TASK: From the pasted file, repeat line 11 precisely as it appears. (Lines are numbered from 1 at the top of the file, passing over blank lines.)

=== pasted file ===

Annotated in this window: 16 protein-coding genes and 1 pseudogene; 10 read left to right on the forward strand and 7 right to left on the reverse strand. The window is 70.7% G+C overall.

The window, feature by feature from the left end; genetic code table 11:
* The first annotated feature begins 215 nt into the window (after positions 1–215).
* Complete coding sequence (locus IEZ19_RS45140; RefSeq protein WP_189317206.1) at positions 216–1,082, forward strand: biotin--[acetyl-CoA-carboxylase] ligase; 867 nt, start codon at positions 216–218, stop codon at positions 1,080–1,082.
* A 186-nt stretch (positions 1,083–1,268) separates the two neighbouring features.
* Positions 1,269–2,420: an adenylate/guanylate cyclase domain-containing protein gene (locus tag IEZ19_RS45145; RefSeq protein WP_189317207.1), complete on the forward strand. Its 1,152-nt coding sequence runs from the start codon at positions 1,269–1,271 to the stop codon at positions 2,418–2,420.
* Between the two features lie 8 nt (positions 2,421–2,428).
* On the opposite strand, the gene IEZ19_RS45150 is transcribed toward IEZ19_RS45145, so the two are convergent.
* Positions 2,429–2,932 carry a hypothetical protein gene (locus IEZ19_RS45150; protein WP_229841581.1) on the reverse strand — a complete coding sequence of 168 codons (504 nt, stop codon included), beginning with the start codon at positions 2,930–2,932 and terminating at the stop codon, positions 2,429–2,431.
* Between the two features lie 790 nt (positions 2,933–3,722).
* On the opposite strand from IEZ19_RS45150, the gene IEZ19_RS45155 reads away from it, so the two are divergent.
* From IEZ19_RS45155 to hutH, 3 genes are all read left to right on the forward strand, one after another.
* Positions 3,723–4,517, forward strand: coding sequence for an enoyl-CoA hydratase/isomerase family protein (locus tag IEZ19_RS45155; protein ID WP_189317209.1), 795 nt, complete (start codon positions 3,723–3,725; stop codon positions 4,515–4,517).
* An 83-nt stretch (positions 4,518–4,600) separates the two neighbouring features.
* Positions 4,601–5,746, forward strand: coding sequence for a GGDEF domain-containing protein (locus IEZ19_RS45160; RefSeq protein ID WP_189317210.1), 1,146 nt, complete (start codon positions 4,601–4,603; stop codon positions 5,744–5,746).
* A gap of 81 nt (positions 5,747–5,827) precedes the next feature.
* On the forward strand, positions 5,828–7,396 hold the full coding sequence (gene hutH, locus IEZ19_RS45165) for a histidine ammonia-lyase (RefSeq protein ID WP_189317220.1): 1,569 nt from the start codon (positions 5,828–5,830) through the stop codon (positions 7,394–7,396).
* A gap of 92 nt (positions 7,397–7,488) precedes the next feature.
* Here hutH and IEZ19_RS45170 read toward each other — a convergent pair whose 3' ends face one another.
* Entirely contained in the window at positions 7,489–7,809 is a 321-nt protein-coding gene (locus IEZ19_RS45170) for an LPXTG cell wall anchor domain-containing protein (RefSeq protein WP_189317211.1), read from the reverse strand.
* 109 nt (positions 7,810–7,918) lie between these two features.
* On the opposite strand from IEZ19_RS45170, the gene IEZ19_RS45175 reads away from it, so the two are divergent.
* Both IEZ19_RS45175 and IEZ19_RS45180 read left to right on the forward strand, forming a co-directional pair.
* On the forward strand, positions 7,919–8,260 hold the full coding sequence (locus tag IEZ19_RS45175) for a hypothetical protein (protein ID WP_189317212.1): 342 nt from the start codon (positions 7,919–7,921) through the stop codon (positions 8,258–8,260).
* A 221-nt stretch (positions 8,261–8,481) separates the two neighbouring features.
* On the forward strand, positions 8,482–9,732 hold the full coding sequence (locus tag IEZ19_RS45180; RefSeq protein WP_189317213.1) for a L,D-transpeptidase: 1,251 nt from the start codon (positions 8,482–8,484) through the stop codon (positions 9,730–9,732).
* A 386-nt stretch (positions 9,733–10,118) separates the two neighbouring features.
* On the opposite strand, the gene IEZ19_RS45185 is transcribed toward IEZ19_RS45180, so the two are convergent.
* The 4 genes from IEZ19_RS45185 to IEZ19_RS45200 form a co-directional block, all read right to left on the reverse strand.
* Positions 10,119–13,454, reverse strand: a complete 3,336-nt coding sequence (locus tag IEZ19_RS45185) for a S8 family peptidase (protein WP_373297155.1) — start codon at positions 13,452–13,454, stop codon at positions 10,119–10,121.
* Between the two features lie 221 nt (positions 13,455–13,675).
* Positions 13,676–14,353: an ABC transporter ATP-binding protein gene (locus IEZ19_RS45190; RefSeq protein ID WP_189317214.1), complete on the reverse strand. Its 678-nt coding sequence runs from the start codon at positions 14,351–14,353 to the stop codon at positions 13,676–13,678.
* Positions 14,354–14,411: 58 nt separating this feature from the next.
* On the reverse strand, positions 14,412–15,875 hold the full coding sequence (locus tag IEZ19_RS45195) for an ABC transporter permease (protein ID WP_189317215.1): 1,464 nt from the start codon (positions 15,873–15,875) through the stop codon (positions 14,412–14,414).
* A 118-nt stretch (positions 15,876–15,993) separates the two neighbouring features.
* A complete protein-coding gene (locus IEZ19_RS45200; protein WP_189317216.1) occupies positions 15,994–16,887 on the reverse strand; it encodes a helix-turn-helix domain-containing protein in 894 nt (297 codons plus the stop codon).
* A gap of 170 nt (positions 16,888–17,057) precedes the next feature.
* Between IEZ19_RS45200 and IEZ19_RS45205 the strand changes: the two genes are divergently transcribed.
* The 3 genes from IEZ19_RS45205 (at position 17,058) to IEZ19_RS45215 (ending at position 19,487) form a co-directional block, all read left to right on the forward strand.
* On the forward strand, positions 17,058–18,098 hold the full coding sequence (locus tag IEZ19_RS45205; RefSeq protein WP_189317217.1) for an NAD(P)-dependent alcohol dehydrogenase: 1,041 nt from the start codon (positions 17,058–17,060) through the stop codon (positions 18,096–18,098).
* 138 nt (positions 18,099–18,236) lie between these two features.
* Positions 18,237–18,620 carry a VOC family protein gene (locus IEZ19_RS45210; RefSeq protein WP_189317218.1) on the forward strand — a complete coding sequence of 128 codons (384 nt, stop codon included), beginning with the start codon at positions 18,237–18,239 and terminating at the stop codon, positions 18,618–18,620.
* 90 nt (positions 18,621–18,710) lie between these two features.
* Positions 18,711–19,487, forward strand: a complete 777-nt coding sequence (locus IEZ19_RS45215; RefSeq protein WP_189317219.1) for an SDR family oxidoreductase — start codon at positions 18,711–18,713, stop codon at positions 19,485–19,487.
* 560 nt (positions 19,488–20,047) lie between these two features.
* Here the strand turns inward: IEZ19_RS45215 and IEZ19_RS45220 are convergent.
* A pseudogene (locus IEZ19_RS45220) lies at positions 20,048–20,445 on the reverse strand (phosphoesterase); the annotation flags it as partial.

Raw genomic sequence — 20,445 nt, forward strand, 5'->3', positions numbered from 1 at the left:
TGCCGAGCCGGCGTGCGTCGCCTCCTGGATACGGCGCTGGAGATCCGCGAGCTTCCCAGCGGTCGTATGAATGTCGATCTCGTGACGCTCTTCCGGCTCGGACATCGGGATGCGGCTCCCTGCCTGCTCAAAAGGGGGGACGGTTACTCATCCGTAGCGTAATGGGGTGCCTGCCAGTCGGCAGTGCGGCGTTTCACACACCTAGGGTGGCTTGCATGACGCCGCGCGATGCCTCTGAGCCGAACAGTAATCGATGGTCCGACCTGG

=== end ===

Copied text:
* On the opposite strand from IEZ19_RS45150, the gene IEZ19_RS45155 reads away from it, so the two are divergent.